Woodworking for Charles Quillin runs in the family. He learned from his father-in-law, practices his craft with his wife, Heda, and has taught family members.
“My father-in-law, Dr. Arthur H. Jones, taught me how to turn. A renowned Methodist minister in the Holston Conference, he was also an accomplished wood worker. In an effort to gain favor from his daughter, I asked for his help in making a piano bench; most of it I could do but not the legs. He coached me for hours as we crafted the first leg. When I asked, ‘How do we get the other three to look like this one?’ he looked at me, smiled, and said, ‘That, my boy, is the challenge,’ and walked away,” Quillin says.
From that initial challenge, Quillin has grown into his craft and won over his father-in-law. He inherited his woodworking equipment from Rev. Jones.
“I married into practically every piece of woodworking equipment we use. Having spent over 25 years in the Air Force moving almost 20 times, we traveled light. Conversely, Heda’s grandfather built his house himself overlooking the Holston River in the early ‘50s. He did have top of the line equipment (Delta table saw, band saw, and drill press) to do it with and it’s working fine 70 years later. Heda’s father had a 1940s vintage Shopsmith, which we use as the lathe. We inherited these shortly after we moved to Abingdon in 1995,” he says.
Quillin appreciates the natural beauty of wood and also that certain trees have an emotional connection for people.
“The natural wood grain and flaws (knots) in wood can be incredibly beautiful when turned (shaped on a lathe), sanded and polished; we use no stains or dyes. Even a plain piece of wood can be meaningful if it comes from a place that is significant to the one who gets it. We like it when someone gets excited about something we have made because it is just the right gift for someone else.
“Each species of wood turns differently depending on the closeness and consistency of the grain. Plus, God has a way of keeping you humble. Just when you think you have your tools sharpened and have figured out how to turn a particular wood, you will run into a hidden cavity, the blank (piece of wood) blows up, or you get completely finished and Heda finds a hairline crack; I hate it when that happens. She is the ‘Inspector 12’ of Quillin’s Quills.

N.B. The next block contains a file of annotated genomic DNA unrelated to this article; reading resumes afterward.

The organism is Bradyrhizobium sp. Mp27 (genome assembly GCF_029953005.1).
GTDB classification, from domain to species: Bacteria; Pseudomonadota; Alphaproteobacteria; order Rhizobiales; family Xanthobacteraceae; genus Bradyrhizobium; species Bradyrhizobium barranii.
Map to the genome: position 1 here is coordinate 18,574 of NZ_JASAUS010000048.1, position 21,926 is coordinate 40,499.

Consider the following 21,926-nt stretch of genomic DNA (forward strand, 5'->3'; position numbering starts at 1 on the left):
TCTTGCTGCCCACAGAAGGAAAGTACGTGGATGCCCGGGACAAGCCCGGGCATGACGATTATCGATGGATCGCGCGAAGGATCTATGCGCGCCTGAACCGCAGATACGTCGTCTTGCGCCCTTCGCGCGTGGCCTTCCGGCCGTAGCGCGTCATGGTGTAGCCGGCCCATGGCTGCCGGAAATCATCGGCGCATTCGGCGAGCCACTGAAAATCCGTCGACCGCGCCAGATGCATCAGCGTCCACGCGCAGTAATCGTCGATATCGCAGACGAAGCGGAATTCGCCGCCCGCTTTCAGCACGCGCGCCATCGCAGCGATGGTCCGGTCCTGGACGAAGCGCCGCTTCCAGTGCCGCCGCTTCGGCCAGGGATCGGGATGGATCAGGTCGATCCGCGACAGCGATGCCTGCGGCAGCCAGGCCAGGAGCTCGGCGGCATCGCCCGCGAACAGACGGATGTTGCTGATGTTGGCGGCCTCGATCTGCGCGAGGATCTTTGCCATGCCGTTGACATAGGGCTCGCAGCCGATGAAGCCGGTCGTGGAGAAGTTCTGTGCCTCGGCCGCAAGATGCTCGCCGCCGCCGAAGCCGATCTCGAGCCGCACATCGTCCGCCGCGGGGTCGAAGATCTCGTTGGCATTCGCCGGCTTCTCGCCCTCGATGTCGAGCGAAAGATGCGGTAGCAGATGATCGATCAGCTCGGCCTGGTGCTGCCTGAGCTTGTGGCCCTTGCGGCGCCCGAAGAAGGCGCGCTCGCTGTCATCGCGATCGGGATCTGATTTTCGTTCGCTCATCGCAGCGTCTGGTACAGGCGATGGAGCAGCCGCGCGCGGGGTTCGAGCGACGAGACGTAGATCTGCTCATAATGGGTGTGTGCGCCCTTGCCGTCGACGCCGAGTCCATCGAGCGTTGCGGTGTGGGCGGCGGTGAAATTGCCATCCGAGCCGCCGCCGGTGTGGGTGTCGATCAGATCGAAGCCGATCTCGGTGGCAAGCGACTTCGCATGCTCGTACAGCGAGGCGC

“Most domestic woods (cherry, walnut, oak, maple, poplar, etc.) turn easily and consistently. Cedar is softer, turns easily but will blow up at the least provocation. Many of these woods were stored on our farm in Scott County. We were given wormy chestnut from a 100+ year old barn being razed on a local farm.
“Exotic woods like padauk, purpleheart, zebrawood, Honduras mahogany or native woods like birds eye and curly maple can be another story. They tend to be denser, more brittle and a challenge to turn. However, products made from woods like Bolivian cherry and rosewood and cocobolo are very elegant and popular as high end gifts. We get all exotic woods from lumber importers.
“We like it when someone brings us a piece of wood that has significance to them and asks us to make something out of it. I remember a young woman from Dickenson County in our small business class at Virginia Highlands Community College saying she wanted to get something for her two yuppie cousins (one in Atlanta and the other in New York) who were not in need of anything. She brought us a limb from the apple tree in their grandmother’s yard that they climbed when they were children. Who would have thought something made from apple would be pretty?
But it’s beautiful. She was thrilled,” he says.
The first special tree the Quillins used was a favorite tailgate tree near the duck pond on Emory & Henry’s campus. The class of ’69 wanted to raise funds to replace the tree, so the Quillins used wood from the downed tree to create picnic cutlery to be used to acknowledge donors. They’ve also used wood from the Old Glade Presbyterian Church to help raise funds when its sanctuary had to be rebuilt and did the same for the Abingdon United Methodist Church.